1964-07-22; Saline Reporter
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The Saline VOLUME 14, NUMBER 45 --. WEDNESDAY, JULY 22, 1964 10c PER COPY — $3 PEK YEAR ICIT CUT I •r^-Ei JP * >Tr^VX^7^T7r^T: COUNCIL CANDIDATES' "'"* ' ' Ifft J"* % ** '"S "*' C VY>JV"] PETITIONS DUE SEPT. 1 v ""'^ &Jfc jdj^J&ir* ■ *l»-: -jfe./'4' "flf JM^ff 1;?"" " ' Nominating petitions for can- "''. ""? "J .W^ -^(PSr^ 'f^Bb^ -_WWk^f -"-V'-flHI' ; didates for the office of mayor *"%••■«'"' *»^* M ^j*-"- ."« V. ."• ^K* iMfiifflli ^"^RbR- n. and for city council must be ^* *SS$*«» '■ • «: ' 1' "4""** -T - ™^T -£Y *J^^P^.?/^ filed by the date of the primary -■^t^** ?g|- ^^. ?Wff> . - "'• • ■-■:.*v*^k-lv " ^F"* blasts Zone '■•^'%™:^' JSF ]J£?? _^ + "."---v^.-* •- If-^HX Ordinance •--'"'■''■ ■■- TSiHl i .. ^^^ . '__ ._JL<Jwl^V|«'!^^toV',XJ^r ^^fftWWf,^m. Pr°P°sed new zoning ordinance A capacity crowd attended Heritage Day ceremonies al costumes as Minute Man Gary JahnL (center picture, at J£ ScouragS TTpS Saturday evening on Henne Fieia, a program of speeches, left) and Indian Chief Sam Staley; visiting and local dig- per economic growth of tlie Ci- slrits, and music sponsored by Saline Boy Scouts, Girl Scouts, nitaries (third picture, left to right) Congressman George ty of Saline". Cubs, Brownies, and the American Legion. J?*^' Mayor Jackson T- Bennett, Carl A. Curtiss, and The ordinance has "many dis- HigMights included the American Legion Color Guard I- SlSteFS' ^f ^ Kalhe1'^^ Naom-i and Sarah- erepancies and shortcomings" - , « -ir ;. tt r- t - « „ '. Music was provided by the Saline Band, directed by for Saline ~ Harrison sairf anri BandlShell Mffi^ Allocation Problem: How £?S£S Work Offers °*^ «SX, ™fa T« ci:~ I u <fco ki'iiv. D« S£' T16! r ? rer M1- Work utters, lo blice Up $2 Million Pie _z__TS£SSS»C« ' IS© rnnnrilUnaftP; it L= ™?ntS How to divide an additional on the ballot at the same time, Thursday evening. The meeting, out that SI sidewllk fe Sw three mUls °f taX m0nieS' al" Sylvester Leonard, the County at 7:30 p.m. at City Hall, is Pledges of funds and work the curb level • lowed for in the new Michigan Treasurer and chairman of the not a public hearing, although continued to pour in this week City requirements elsewhere Constitfjor*> among all the go- board, pointed out. the public may attend. , ;.-- m. ,_„ «_ • +-C Lryu"e"iUL& ^w"eie vernmetai bodies involved has ,„„ , Harrison said, in his letter: for the '"K Shell", the penna- in the city call for sidewalk been the sub-ect Qf a serieg o£ "We're hoping to avoid hav- "Agreeable to your wishes, I nent band sheU to he located installation a specified number conferences with the Washte. wg two proposals,^ said Leon- have reviewed the proposed zo- on Henne Field, of mches above eurb leveL naw County Tax Allocation a5d' '7* the action comes &om "ing ordinance as submitted by' Financial pledges reached Board. ~ ** ^°™£°13°^' ther6 the PlanninS commission." S5,200 . . . only $110 from the fUv TIll^S TVn The Constitution provides y " "II is my nrm opinion that S5.310 which the architect, Ho- ^iL^ JL-s-11f° A nu that the tax limitation may be There seems to be general thf Pr0P°sed ordinance, as sub- ward Kuhl, had..-.estimated ]SJeW Qffic^ES^ ---_.-,.: raised from 15 to 18 mil^s if. agreement that the proposal ™ltted> 1S totally un-suited for would be required to erect the r . V--."'-• •''" approved by voters in the coun- should be fof'a five-year period, * encouragement of the pro- structure. Two new police officers were ty, either indefinitely or for a he said. But there is little or per economic growth" of the Ci- A tentative site for the sheU added to' the city force this pre-set definite period of time, no agreement as yet as to how y„ Saline- was selected Sunday evening by week after the approval of City On present valuations, the the miUage should be divided . "We are not planning a ne^ a committee including High Council Monday. Both are Sa- additional three mills amounts . - . and the division plan must C1^y " we are merely trying to School Principal Howard Hill line residents. to about $2,000,000. appear in the proposal on the control the present one to the Fair Board and School Board John Eisele, 23, of 760 KnoU- It would be divided, as is the ballot. ?™\ ^£w if- ,,^ member Ray Girbach, Fair wood ct-> began work Tuesday, present 15 mills, among the The issue may not be brought '" , . ®_..'_? 1S .my Dellel Board member Robettt 'Tefft, A graduate of Ann Arbor High schools, the county, the town- to a vote until after the first that \f tlus 1S done "i a con- and Art Katterjohn whose sug- School, he studied one semes- ships, and the Intermediate of the year, Leonard said. seientious manner, the J™?; gestion launched the band shell ter at Cleary College, spent School District (which now in- In the long, complicated dis- J™.1 ™old ltself more to ous project and for whom it is f°ur years in the Marines, and eludes Special Education) . . . cussion that has gone on ever "™g- ^WpH n?,rae(i ' - has been employed by Michigan but the problem is: how much since the new Constitution As you ™ay nave gatnerea, Tf iJ fr* ho i-n+BA - Ti«,r,a Consolidated Gas Co. as a meter to whom? - made the additional three miUs \ have found many discrepan- v,L . \ 1 S? reader. Two proposals have been pre- available, only one possibility cies and shortcomings The Si2 k Where+'he 5°;ya"d He and his wife, Maxine, and sented to the Tax Allocation has never been seriously con- most serious is the effect on Z ZJa^t ^f * ^n, Michael Scott, i6 months, Board so far. sidered. Said Leonard: "No, I market value which the ordi- SLvS I tf \ k^T nio^ed to Saline this month. _ f. T . in _ . have never heard any sugges- nance, as proposed, wilYenvoke removed frornVhe baseball dia- L TUford 23 of 15g In a meeting July 10, Jack tion that we should k it as upon a large number of proper- mond and any future Little E1^oodwill start'work as an Elzay, superintendent of the it j and continue with just 15 ties. This will be brought about League diamonds," Katterjohn JJ™J^, iSa^ Married Ann Arbor Pu'blic Schools. mills." by the severe restriction on said- and the father of one child he sPeaking fcr ^ the sch°o1 sys- Actually, Saline Supervisor present and future use." New pledges this week from has been employed as a driver tems in the county> Proposed Bob Harrison suggested it once, "** the ordinance is adopted the Business and Professional mechanic at Chrysler Proving that 12 of the. proposed 18 miUs in a meeting with supervisors, as proposed, nearly 30 per cent Women's Club ($300, from their. Grounds He is a graduate of should be aUocated to the But the idea got ..__ very cool of the properties wUl represent annual Christmas tree sale) and T owre„ 'High Scbool in Dear- schools • • • this t0 include -2 reception", he said. (Continued on page 3) the Saline Savings Bank ($250) b \'J three years in ^ for t h e Intermediate School brought the fund within easy us' ^ Forcej and worked District. He did not suggest reach of its goal . . briefly for a private security h°w*e ,remf^w 1^^ % Meanwhile, Harold Erey of- firm should be. divided between coun- fered to donate.a.granite.plaque ' tv and townships. - aK^mHB^^^^ which Rotarians had voted to Trv^^^^l, Cfi1r!onic Representatives of the Board purchase . . . though Frey is J? 1*511111 i3lUU<eillfe Qf SupervisorS) headed ,by the not a Rotarian. The plaque will Xfpprl "H"nst«l "FfprP1 Chairman Curt Will, met with " | \___m be inscribed in appreciation of iZ.CC" . J ^I. TT the AUocation Board this week Mr. K's long years of service # Of Briei VlSlt-S - to present their own sugges- to the community. tion:. i »■ ^.^i«rKV«^. -W« v Landscape architect Ed Doll Four French students, young offered to design shrubbery men between 19 and 21 years Schools 10.941 _m&l'*i"* Placements, and aid in plant- of age, are seeking "host famil- County 5.649 .JlllPtll* * ^ * ing- ies" for brief stays in this area Townships ..1.293 ^^^^. " 1^»£ \ * Construction is expected to in August. Int Sch- -117 begin next week. Katterjohn The young men, already in A meeting of the Tax AUoea- | wUl see the K SheU started be- this country, are 'traveling "on ^ Board ^^ the various t ; _„ tore he leaves for his new post their own", without organized boardg of education, including ^: l ^MUMt ** *" at Joliet, BI. . . . and he wiU sponsors, although they came a representative of the Com- Ln^^iHHR^- return for its dedication. Said on one of the ships on which munity CoUege organization, is amW*W-W*\^*\\\\\\\\mmamMfi'f**-k&. he: "You couldn't keep me the Council on Student Travel scheduled Thursday. Townships away!" makes passage less expensive. wiU fee hgard from at stiE a PI cTTT" ^r^S'^W1-* ""-**• Saline^^ Community Hospital Monday hosted two doctors Plan Steak Broil are making their own schedule For comparison purposes . . . from Nepal, in a visit that is part of their summer field work Ai,r, ic m- i V astheveo the county's aUocated miUage at the University of Michigan School of Public Health. They aug. lb; 1 ICketS .j^o 0j *them hope to stay this year, of the 15 miU Umita- will return to Nepal in August with masters' degrees in puh- NOW BeinO Sold with famUies in this area from tion, is 4.8. "Saline school dis- lie health. " OUlU' August 6 to 13- one seeks lodg- trict has 9.55 but, Uke every Above, in a tour of the local hospital are (right to left) A good share of Saline Ro- ing from August 9 to 11; and other school district in the Ray Anderson, administrator here; Pitamber Jha, M.D.; J C. tary Clubs' community service the fourth would like to visit county, also requires an extra Sinha,M.B.; and John H. Bindeman, a senior sanitarian for ^ work this year wffl be financed from August 8 to 15. voted mUlage -for operation. Washtenaw County Health Department. through proceeds from the AU of them speak some En- The proposal to raise the mil- The guests had already toured University Hospital and club's first annual Steak BroU glish Iage limitation to 18 may be St. Joseph Hospital in Ann Arbor, but were more interested to be held August 16, 1-3 pm'' Saline area famffies who put on the ballot by action of in ours because it is of a size comparable to those in their at the Farm Council Grounds would be willing to host one or the Allocation Board, or initiat- own-country. Their first hospitals were built by the English north of town. more of the young travelers are ed by the schools by petition before Nepal became a free nation; they are not as developed Tickets for the outdoor feast asked Jo write to DeWitt C. of four per cent of the people. as American hospitals, the visitors said, and they are stUl are now oh sale through local Baldwin co-ordinatdr of reU- The county cannot initiate ac- striving to bring sterile techniques up to our standards. Rotary members. Salinians are gious affairs at the University tion in the matter. Just after World War H, Nepal had only nine doctors. invited to buy them, enjoy a of Michigan 2282 Student Ac- But if the action is initiated Now, there are 300 . . . for nine million people . . . or, one grand steak dinner, and thereby tivities BuUding, Ann Arbor . .'. by the schools, with their pro- doctor for each 30,000 people. (For comparison, Saline area give Rotary's good works a or call him at 663-1511, exten- posal, the Allocation Board is~ boasts four MJ>.'& and one osteopath for a city of 3,000 and boost. sion 2077Y \ required to put its own proposal, surrounding countryside.) 1964-65 Budget Set At $779,054—up 6% The Saline Area School District deficit has been cut in half in one year. In fact, it has been reduced by slightly more, than that: from $108,350.16 to $52,428.75. The information was released in financial statements prepared for a public hearing on the school budget, Wednesday evening, showing in detail the projected budget for 1963-64, actual budget for 1963-64, and projected budget for 1964-65. In the coming budget, revenue is estimated at $816,797, and total expenses at $779,054, up six per cent from last year's estimate . . . which would allow a further deficit reduction of $37,743. The unexpectedly sharp reduction in the deficit came from two major factors . . . revenues were slightly up; expenses were considerably less than those allowed for. Biggest reduction was in in1 struction expenses where staff changes and re-assignments allowed nearly $10,000 less than expected for salaries. Another big savings came from the cafeteria where expenses were $44,948.19 instead of the budgeted $51,185 .... and revenue from the cafeteria was $45,323.91, more than the expected $42,885. The savings were laid to "good planning during the past year which made the best possible use of our inventories". Additional savings in the coming year are expected to result from "lower inventories at the beginning of the year". In 1963-64, revenues from taxes and interest, athletic receipts and NDEA aid were aU slightly less than expected, but student fees, miscellaneous receipts, and aid for special education, driver education.and vocational education were aU larger. So was federal food assistance. The 1963-64 budget operated on a state equalized valuation of $28,578,241, with an aUocation of 9.68 miUs and 2.82 of the 3.50 extra voted millage. The 1964-65 budget is predicated on a valuation of $30,019,695, which with 9.55 mills aUocated and 3.45 extra voted mUlage, would total 13 miUs. Debt retirement is pegged at 5.25 mUls. An additional $11,000 reve nue is expected in 1964-65 due to a change in the state aid formula. At the same time, increased expenses are expected due to normal salary increases, additional staff (to 79 teachers), and increases to adjust to a newly adopted salary schedule. A rise of 85 persons in the student population is estimated. Capital outlay increases will be required for the additional equipment for more students, and mechanization of payroU and bookkeeping systems with a used Burroughs bookkeeping machine. Boy's Fast Driving Saves Wheat Field A truck owned by Lynn Reese, of 5244 Hack Rd:, was completely destroyed by fire Thursday . . . but a wheat field was saved, due to the quick action of two Reese sons and a cousin. David Reese, 15, was driving the truck and hauling a wagon, in a combining operation in the tinder-dry wheat field. He wa§ accompanied by his brother, Dan, 13, and a cousin, Jeff, 12, of Grand Rapids. Sparks from the exhaust apparently set fire to straw caught in the undercarriage of the truck. The two younger boys immediately leaped out and uncoupled the wagon, leaving David to make a hair-raising drive that took the flaming truck out of the field so ^fast that the standing wheat faUed to catch. In too much of a hurry to look for the driveway to the road, he pitched the truck straight into a roadside ditch . . . but it was safely out of the wheat. Saline Fire Department was called to the scene but the vehicle was already destroyed. CITY HALL TO BE OPEN ON SATURDAY MORNINGS City Hall wUl be open Saturday mornings through the month of July, City Clerk E. J. Muir announced this week, in order to take voter registrations. Registration for the September 1 primary closes Monday, August 3. Toting a brand new gift suit case, Vincent Catacuzzeno, X-ray technician at Saline Community Hospital, left last week for a two-months' visit with his family in Italy. The suit case was a "fareweU" irom hospital staff and employees,. presented to Catacuzzeno (above, left) hy Dr. Paul Gerigk, Chief of Staff, at a party last Wednesday at the home of Amanda Feldkamp, where the technician, rooms. CataeuEzeno owned.and .operated a hospital in Italy, with his brother, before coming to this country. He then took training in'Fldrida and forked for a tame in Detroit, coming to Saline Hospital in February, 1962. Since that time, he has taken no vacations, saving up for the current trip back home. He will return to Saline on September 4.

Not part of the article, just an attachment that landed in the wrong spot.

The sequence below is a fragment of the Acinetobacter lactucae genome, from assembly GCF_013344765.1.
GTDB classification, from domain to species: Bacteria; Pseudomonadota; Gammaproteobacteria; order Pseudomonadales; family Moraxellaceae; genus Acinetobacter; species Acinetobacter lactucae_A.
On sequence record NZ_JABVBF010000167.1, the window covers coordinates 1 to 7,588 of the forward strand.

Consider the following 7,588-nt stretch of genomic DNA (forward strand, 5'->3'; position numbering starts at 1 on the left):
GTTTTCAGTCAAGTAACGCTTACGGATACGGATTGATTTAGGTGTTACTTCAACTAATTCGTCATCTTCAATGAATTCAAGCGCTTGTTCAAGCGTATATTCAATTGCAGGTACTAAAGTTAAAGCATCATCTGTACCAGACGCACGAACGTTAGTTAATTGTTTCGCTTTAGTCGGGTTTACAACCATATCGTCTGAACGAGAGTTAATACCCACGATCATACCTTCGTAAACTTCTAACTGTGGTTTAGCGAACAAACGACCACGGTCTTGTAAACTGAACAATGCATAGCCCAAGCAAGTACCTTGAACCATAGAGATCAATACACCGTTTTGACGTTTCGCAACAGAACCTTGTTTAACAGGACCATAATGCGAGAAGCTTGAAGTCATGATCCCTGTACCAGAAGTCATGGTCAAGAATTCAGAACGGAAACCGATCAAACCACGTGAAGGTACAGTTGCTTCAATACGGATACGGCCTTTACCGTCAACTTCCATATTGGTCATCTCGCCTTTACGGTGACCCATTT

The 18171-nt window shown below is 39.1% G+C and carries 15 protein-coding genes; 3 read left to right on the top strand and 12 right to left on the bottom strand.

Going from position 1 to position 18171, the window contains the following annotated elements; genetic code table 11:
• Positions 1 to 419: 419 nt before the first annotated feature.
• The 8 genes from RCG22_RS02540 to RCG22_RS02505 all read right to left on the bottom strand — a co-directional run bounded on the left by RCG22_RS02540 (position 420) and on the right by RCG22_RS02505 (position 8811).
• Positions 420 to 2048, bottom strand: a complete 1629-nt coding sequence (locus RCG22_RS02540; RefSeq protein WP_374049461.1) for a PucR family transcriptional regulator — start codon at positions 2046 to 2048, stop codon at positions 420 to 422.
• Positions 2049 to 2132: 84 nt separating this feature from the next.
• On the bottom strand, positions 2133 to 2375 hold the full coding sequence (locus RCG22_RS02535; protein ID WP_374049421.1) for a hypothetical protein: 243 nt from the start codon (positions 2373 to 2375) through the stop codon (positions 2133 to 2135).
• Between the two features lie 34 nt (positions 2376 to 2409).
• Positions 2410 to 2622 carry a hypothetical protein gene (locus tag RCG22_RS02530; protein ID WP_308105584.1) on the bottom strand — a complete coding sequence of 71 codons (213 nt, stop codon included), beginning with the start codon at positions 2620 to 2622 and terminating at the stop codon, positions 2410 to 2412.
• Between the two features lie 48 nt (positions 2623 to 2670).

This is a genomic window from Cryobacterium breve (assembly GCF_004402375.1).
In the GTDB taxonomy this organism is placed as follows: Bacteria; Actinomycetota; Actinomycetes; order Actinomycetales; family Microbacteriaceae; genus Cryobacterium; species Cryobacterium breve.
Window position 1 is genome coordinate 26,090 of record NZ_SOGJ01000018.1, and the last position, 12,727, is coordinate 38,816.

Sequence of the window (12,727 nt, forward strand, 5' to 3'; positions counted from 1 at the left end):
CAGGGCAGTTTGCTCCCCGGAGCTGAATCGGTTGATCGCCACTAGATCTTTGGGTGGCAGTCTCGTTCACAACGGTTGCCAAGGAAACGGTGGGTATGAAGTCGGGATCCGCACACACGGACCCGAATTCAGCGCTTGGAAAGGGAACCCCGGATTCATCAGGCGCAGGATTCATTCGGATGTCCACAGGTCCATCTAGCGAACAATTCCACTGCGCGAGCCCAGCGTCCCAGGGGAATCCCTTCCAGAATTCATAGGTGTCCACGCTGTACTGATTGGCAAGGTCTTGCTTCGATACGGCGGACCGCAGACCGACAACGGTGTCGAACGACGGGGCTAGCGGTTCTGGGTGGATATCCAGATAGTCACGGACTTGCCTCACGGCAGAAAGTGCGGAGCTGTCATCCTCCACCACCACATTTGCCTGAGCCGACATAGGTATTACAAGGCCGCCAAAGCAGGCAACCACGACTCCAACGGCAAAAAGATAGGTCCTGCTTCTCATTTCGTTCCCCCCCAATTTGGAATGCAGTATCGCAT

|Title||1964-07-22; Saline Reporter|
|Description||An issue of a Saline, Michigan newspaper. Published weekly. Focused on Saline and the surrounding Washtenaw County area. Previously published in Ann Arbor with the title Reporter. In May 1958, the newspaper offices moved to Saline and the title of the publication changed to Saline Reporter. No longer published.|
|Subject/Keywords||Saline (Mich.) � Newspapers; Washtenaw County (Mich.) � Newspapers;|
|Copyright Permission||This material is in the public domain.|